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Tutor profile: Pedro A.

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Pedro A.
Masters Student in Electronics Engineering
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Questions

Subject: Electrical Engineering

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Question:

Why are transformer cores constructed in a laminated fashion?

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Pedro A.
Answer:

Transformer core's are not built to have any electrical currents passing through them, however since they form conducting loops subjected to changing magnetic fields, Maxwell's laws (in particular Ampère-Maxwell's law) dictate that currents, called "eddy currents" must be present. Since these currents will heat up the core, and thus hinder the efficient transfer of energy from the primary to the secondary side of the transformer, the designers of such apparatus try to keep them to a minimum. The lamination process inherently increases the resistance of the core, thus reducing the magnitude of the induced currents and the heat produced.

Subject: Calculus

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Question:

Please calculate the following indefinite integral $$\int\exp{(x)}\sin{(x)} dx$$

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Pedro A.
Answer:

Well, as complex as this integral appears to be it comes down to applying integration by parts. The basic formula in integration by parts is usually written $$\int u dv = u v - \int v du$$ In this particular problem, it comes down to applying this rule twice as you shall see. Start with the initial integral, and apply integration by parts: \begin{equation} \int\exp{(x)}\sin{(x)} dx = -\exp{(x)}\cos{(x)} - \int\exp{(x)}(-\cos{(x))}dx \end{equation} It seems like we're back to square one, which is why this question is typically put on exams. \begin{equation} \int\exp{(x)}\sin{(x)} dx = -\exp{(x)}\cos{(x)} + \exp{(x)}\sin{(x)} - \int\exp{(x)}\sin{(x)} dx \end{equation} The "trick" is realizing that integrals can be treated like simple algebraic entities and, as such, we can isolate the integral we are after on the left-hand side of the equation, sic: \begin{equation} 2 \int\exp{(x)}\sin{(x)} dx = -\exp{(x)}\cos{(x)} + \exp{(x)}\sin{(x)} \end{equation} And we are almost done after dividing both sides of the equation by $$2$$: \begin{equation} \int\exp{(x)}\sin{(x)} dx = -\frac{1}{2}\exp{(x)}\cos{(x)} + \frac{1}{2}\exp{(x)}\sin{(x)} \end{equation} To conclude, always remember that indefinite integrals define whole families of functions up to a constant factor, so the final answer is \begin{equation} \int\exp{(x)}\sin{(x)} dx = -\frac{1}{2}\exp{(x)}\cos{(x)} + \frac{1}{2}\exp{(x)}\sin{(x)} + C \end{equation} where $$C$$ is an arbitrary constant.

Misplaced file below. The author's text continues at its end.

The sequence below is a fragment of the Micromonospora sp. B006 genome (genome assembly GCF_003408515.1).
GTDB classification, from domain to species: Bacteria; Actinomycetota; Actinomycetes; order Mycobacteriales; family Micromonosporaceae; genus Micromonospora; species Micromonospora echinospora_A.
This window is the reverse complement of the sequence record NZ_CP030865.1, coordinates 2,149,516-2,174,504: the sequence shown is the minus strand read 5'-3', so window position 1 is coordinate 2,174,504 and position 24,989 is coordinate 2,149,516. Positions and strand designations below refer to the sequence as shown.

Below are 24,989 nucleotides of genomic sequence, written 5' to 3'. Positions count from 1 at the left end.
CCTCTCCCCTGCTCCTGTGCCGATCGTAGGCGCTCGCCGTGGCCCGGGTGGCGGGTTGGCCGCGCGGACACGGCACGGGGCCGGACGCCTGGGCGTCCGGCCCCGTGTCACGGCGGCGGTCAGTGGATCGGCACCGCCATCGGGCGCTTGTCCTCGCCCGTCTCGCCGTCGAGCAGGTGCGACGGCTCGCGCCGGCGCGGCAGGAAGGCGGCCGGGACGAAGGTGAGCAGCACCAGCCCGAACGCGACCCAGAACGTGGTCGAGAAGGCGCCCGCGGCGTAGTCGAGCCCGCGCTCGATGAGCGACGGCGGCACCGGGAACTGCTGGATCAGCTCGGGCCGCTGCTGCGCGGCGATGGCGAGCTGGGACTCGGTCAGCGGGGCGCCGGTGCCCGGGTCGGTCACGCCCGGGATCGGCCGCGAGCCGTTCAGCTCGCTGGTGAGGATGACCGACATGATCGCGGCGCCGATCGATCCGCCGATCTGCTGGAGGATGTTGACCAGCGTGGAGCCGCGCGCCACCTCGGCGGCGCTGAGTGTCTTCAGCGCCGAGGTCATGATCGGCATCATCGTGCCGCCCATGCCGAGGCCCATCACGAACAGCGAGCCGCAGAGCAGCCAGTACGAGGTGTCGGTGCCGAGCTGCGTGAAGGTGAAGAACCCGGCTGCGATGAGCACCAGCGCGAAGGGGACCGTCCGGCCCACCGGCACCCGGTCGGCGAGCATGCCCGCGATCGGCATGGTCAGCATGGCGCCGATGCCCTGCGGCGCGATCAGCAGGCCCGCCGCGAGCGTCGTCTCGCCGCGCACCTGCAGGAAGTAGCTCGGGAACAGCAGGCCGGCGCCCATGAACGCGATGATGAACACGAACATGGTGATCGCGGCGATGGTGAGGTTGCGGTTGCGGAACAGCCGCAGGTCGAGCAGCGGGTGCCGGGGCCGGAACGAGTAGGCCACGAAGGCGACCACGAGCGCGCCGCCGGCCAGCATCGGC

Subject: Physics

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Question:

Assume a clock's operation is regulated by a pendulum with a length $$L$$, whose oscillation frequency is $$f_1$$. If the clock is raised from a height $$h_1$$ to a height $$h_2$$, and assuming all other operating conditions remain the same, how much will the frequency of the clock vary?

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Pedro A.
Answer:

If it is assumed that the angle of oscillation of the aforementioned pendulum is small, usually taken to be under 10 degrees. Then it is a well known fact that the oscillation period of such a pendulum is approximately equal to $$T=2 \pi\sqrt{\frac{L}{g}}$$. From this, and given the fact $$L$$ doesn’t change, it may be inferred that the change in the period of oscillation can only come from a change in the gravitational acceleration itself. In lieu of this, if we let $$g_1$$ be the acceleration the height $$h_1$$ and $$g_2$$ be the acceleration at height $$h_2$$, it immediately follows that: \begin{equation} T_1 = 2\pi\sqrt{\frac{L}{g_1}} \end{equation} and, by the same reasoning: \begin{equation} T_2 = 2\pi\sqrt{\frac{L}{g_2}} \end{equation} Let $$\frac{T_1}{T_2}=k$$, this implies that: \begin{equation} \frac{T_1}{T_2} = \frac{2\pi\sqrt{\frac{L}{g_1}}}{ 2\pi\sqrt{\frac{L}{g_2}}} = k, \end{equation} where k is a the constant of proportionality. This can be further simplified, as follows: \begin{equation} \frac{\sqrt{\frac{L}{g_1}}}{\sqrt{\frac{L}{g_2}}} = k \end{equation} \begin{equation} \sqrt{\frac{L}{g_1} \frac{g_2}{L}}= k \end{equation} Whence \begin{equation} \sqrt{\frac{g_2}{g_1}}= k. \end{equation} To be able to answer, however, we must also recall from classical mechanics, specifically gravitation, that given two bodies, separated by a distance $$h$$, whose masses are $$M$$ and $$m$$, the gravitational force between them is given by: \begin{equation} F_g = \frac{G M m}{h^2}. \end{equation} Let $$M$$ be the mass of the Earth and $$m$$ the mass of the pendulum. Since Newton’s second law of motion dictates that force equals mass times acceleration, the ratio of the forces exerted on the pendulum on the different heights will be the same as the ratio between the accelerations, as long as the mass doesn’t change (which was a given of the problem). Therefore, we may write \begin{equation} \sqrt{\frac{ \frac{G M m}{h_2^2}} {\frac{G M m}{h_1^2}} } = k \end{equation} which, after simplification yields: \begin{equation} \sqrt{\frac{h_2^2}{h_1^2}}=\frac{h_2}{h_1} = k \end{equation} Hence, we conclude that \begin{equation} \frac{T_1}{T_2}=\frac{h_2}{h_1} = k \end{equation} Since we were asked for the change in frequency, we must remember that $$f=\frac{1}{T}$$, and thus \begin{equation} \frac{f_2}{f_1}=\frac{T_1}{T_2}=\frac{h_2}{h_1} = k \end{equation} so \begin{equation} f_2 = \frac{h_2}{h_1} f_1 \end{equation} and the variation in frequency can be written as \begin{equation} \Delta f = f_2-f_1 = \frac{h_2}{h_1} f_1 - f_1 \end{equation} which is what we were asked to calculate, so we are done.

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